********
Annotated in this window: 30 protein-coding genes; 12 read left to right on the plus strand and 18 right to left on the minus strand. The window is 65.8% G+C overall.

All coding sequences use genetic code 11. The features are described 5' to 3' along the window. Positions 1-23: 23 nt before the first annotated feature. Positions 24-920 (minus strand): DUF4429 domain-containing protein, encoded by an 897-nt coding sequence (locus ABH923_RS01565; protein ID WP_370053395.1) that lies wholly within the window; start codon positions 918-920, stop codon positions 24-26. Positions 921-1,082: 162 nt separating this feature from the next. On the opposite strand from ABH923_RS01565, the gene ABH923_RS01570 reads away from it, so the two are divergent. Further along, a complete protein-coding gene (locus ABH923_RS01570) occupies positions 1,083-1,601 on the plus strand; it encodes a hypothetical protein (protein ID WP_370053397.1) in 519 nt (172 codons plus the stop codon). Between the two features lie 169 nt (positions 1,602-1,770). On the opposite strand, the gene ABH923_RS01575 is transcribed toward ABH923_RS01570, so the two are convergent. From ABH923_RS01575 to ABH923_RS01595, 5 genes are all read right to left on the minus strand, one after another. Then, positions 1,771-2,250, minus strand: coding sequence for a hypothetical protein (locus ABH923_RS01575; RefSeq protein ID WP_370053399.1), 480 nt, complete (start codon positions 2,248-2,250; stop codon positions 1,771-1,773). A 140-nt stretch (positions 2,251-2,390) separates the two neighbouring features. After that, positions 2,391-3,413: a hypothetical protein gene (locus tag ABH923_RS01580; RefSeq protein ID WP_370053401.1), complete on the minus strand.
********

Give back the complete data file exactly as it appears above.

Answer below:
Annotated in this window: 30 protein-coding genes; 12 read left to right on the plus strand and 18 right to left on the minus strand. The window is 65.8% G+C overall.

All coding sequences use genetic code 11. The features are described 5' to 3' along the window. Positions 1-23: 23 nt before the first annotated feature. Positions 24-920 (minus strand): DUF4429 domain-containing protein, encoded by an 897-nt coding sequence (locus ABH923_RS01565; protein ID WP_370053395.1) that lies wholly within the window; start codon positions 918-920, stop codon positions 24-26. Positions 921-1,082: 162 nt separating this feature from the next. On the opposite strand from ABH923_RS01565, the gene ABH923_RS01570 reads away from it, so the two are divergent. Further along, a complete protein-coding gene (locus ABH923_RS01570) occupies positions 1,083-1,601 on the plus strand; it encodes a hypothetical protein (protein ID WP_370053397.1) in 519 nt (172 codons plus the stop codon). Between the two features lie 169 nt (positions 1,602-1,770). On the opposite strand, the gene ABH923_RS01575 is transcribed toward ABH923_RS01570, so the two are convergent. From ABH923_RS01575 to ABH923_RS01595, 5 genes are all read right to left on the minus strand, one after another. Then, positions 1,771-2,250, minus strand: coding sequence for a hypothetical protein (locus ABH923_RS01575; RefSeq protein ID WP_370053399.1), 480 nt, complete (start codon positions 2,248-2,250; stop codon positions 1,771-1,773). A 140-nt stretch (positions 2,251-2,390) separates the two neighbouring features. After that, positions 2,391-3,413: a hypothetical protein gene (locus tag ABH923_RS01580; RefSeq protein ID WP_370053401.1), complete on the minus strand.